Online hate speech to be included in Irish legislation on hate crimes

The legislation will protect Irish citizens from hate crimes and hate speech motivated by prejudice against protected characteristics, including sexual orientation and gender identity.

Helen McEntee, responsible for introducing new legislation on hate crimes.

The Government has plans to strengthen the current legislation against hate crimes and hate speech by introducing a new bill later this year. The aim is to protect marginalised groups against racist, homophobic and transphobic violence and to make it easier to secure convictions in courts.

On Wednesday, July 13, Minister for Justice Helen McEntee spoke to RTÉ radio and Newstalk about plans to amend her approach to the Incitement to Hatred and Hate Crime Bill, a new law that is currently in the final drafting process and is scheduled to be introduced in autumn this year.

Ireland currently has no legislation that protects citizens from hate crimes. In April this year, calls for the introduction of a hate crime law intensified following the homophobic murders of Aidan Moffitt and Michael Snee in Sligo.

The new Bill will introduce “aggravated” versions of existing criminal offences in cases in which such offences are motivated by prejudice against a victim’s “protected characteristic”. The “protected characteristics” accounted for in the new law will be: race, colour, nationality, ethnic or national origin, sexual orientation, gender (which will also include gender identity and expression) and disability.

Moreover, the Bill will also update the hate speech provisions in the Prohibition of Incitement to Hatred Act 1989, creating new criminal offences to cover incitement of hatred also on all forms of media, including online and social media. While she made it clear that the law will contain safeguards for free speech and debate, McEntee said that she wants both hate crimes and incitement to commit violence to be prosecutable.

Minister McEntee also explained that the legislation will include a “demonstration test” in the prosecution of hate crimes in addition to the “motivation test”. This will change the way hate crimes are investigated and it was introduced because motivation alone is “difficult to establish and therefore might not result in a conviction”.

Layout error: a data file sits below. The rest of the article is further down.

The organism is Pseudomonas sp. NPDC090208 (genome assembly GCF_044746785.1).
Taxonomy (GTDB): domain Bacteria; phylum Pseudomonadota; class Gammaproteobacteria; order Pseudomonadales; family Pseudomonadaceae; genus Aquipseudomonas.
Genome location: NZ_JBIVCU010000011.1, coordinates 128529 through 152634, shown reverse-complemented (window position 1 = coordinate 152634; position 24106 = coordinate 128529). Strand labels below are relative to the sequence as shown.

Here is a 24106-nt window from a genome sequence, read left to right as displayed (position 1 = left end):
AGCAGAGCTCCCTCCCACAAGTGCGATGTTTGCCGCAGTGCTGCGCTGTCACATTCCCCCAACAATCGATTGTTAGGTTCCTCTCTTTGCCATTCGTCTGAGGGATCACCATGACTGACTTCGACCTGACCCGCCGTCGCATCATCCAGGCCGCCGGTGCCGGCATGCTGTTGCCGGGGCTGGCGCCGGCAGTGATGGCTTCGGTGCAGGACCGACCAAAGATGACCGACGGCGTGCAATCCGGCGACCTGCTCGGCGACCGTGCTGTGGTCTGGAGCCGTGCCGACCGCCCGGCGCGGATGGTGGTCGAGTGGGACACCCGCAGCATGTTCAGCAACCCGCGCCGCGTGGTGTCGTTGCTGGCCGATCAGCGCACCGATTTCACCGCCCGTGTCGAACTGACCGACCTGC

With the demonstration test, it will be sufficient that the perpetrator demonstrated prejudice towards their victim (for example, by using homophobic language at the moment of the attack) for the offence to be classified as a hate crime.

“There are people living in this country at this moment in time who are not living their lives as they should simply because of fear,” McEntee said. “We all have a right to feel safe and to be safe. For somebody to feel unsafe simply because of who they are – their race, their religion, the colour of their skin, their sexual orientation – it’s not a society that I want to live in, and it’s not what we should be tolerating.”

Adam Long, NXF Board Director, welcomed today’s announcement with the following words: “The enactment of effective & enforceable Hate Crime legislation has long been a priority for the NXF and indeed the wider LGBT+ community as our ‘Burning Issues’ research revealed. The surge in homophobic hate attacks and even murders earlier this year brings the issue into even sharper focus. Tellingly, more recent research we commissioned earlier this year revealed strong public support for Hate Crime measures to protect the LGBT+ community at an overwhelming 90%.”

He added: “We have also been clear in all our engagements with Government and other political parties that the legislation cannot be merely symbolic but actually capable of robustly responding to the scourge of hate and hate crime. We therefore welcome the addition of a new ‘Demonstration’ clause and also the specific inclusion of online hate.”

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